Parting with premises by tenant without consent of landlord sufficient for eviction

Parting with premises by tenant without consent of landlord sufficient for eviction

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The Supreme Court of India comprising a Bench of S.A. Bobde and L. Nageswara Rao, JJ., in the case of Bhairon Sahai v. Bishamber Dayal, (2017) 8 SCC 492, in which an eviction petition was filed under Section 14 of the Delhi Rent Control Act, 1958 decided that parting with possession of premises without consent of the landlord is a sufficient ground for eviction of tenant.

In the instant case, the appellant – Landlord, who had bought a tenanted property which was already let out to Respondent No. 1 had issued a notice terminating the tenancy on the ground that Respondent 1 had parted with the possession of the premises without his consent and that he had caused substantial damage to the premises. It was stated in the eviction petition that the Respondent No. 1 had sublet a part of the said premises to the Respondent No. 2 who was running a ration shop.

The Rent Controller had allowed the eviction petition and had evicted the tenant from the said premises stating that the Respondent No. 2 was holding the license of the ration shop and according to Section 4 of the Delhi Rationing Order, 1964, only the licensed person can run the ration shop therefore, the Rent Controller held that the Respondent No. 1 had sub-let the said premises to Respondent No. 2.

The Rent Control Tribunal, Delhi reversed the finding and order of the Rent Controller which was further upheld by the Delhi High Court. In appeal, the question before the Hon’ble Supreme Court of India was whether a landlord is entitled to seek eviction of the respondents on the ground of parting with possession without his consent.

A landlord can move an eviction petition in case the tenant sublets the property to someone else under Section 14(1) of the Delhi Rent Control Act. which is as follows:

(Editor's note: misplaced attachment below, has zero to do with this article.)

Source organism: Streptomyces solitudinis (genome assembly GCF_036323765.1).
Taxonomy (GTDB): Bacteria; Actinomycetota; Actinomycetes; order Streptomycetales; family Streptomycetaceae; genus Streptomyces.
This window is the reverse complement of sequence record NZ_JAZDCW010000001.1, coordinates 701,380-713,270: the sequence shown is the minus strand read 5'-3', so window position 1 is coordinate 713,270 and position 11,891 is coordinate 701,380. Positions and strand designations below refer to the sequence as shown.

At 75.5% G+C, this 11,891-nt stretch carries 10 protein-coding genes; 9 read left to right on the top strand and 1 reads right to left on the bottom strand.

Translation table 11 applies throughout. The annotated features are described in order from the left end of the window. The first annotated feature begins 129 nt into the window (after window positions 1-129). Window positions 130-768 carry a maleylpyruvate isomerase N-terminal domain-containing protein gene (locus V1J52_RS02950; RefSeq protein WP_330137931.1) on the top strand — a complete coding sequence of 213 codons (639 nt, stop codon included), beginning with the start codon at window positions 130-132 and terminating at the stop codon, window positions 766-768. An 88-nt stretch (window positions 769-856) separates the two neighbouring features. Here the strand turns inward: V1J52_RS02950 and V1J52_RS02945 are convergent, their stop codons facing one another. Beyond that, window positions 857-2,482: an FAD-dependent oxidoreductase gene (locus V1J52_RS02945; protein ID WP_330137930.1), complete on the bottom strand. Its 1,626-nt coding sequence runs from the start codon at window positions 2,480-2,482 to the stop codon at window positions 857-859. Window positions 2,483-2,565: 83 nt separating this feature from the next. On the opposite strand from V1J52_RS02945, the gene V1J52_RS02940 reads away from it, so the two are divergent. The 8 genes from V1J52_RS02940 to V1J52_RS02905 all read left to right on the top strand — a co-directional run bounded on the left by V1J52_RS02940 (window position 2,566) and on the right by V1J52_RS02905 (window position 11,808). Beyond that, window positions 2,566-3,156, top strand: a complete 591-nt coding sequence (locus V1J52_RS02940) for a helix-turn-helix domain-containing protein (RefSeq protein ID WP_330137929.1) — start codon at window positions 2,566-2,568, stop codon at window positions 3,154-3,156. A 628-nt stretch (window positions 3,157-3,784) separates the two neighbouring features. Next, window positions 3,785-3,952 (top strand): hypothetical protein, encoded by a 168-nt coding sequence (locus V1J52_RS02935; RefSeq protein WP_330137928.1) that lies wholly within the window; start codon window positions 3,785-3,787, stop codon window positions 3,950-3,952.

14. Protection of tenant against eviction.—(1) Notwithstanding anything to the contrary contained in any other law or contract, no order or decree for the recovery of possession of any premises shall be made by any court or Controller in favour of the landlord against a tenant:

Provided that the Controller may, on an application made to him in the prescribed manner, make an order for the recovery of possession of the premises on one or more of the following grounds only, namely—

(a) that the tenant has neither paid nor tendered the whole of the arrears of the rent legally recoverable from him within two months of the date on which a notice of demand for the arrears of rent has been served on him by the landlord in the manner provided in Section 106 of the Transfer of Property Act, 1882 (4 of 1882);

(b) that the tenant has, on or after the 9th day of June, 1952, sublet, assigned or otherwise parted with the possession of the whole or any part of the premises without obtaining the consent in writing of the landlord.”

Another relevant provision in cases of subletting done by the tenant is given under Section 14(4) which is as follows:

“14. (4) For the purposes of clause (b) of the proviso to sub-section (1), any premises which have been let for being used for the purposes of business or profession shall be deemed to have been sublet by the tenant, if the Controller is satisfied that the tenant without obtaining the consent in writing of the landlord has, after the 16th day of August, 1958, allowed any person to occupy the whole or any part of the premises ostensibly on the ground that such person is a partner of the tenant in the business or profession but really for the purpose of subletting such premises to that person.”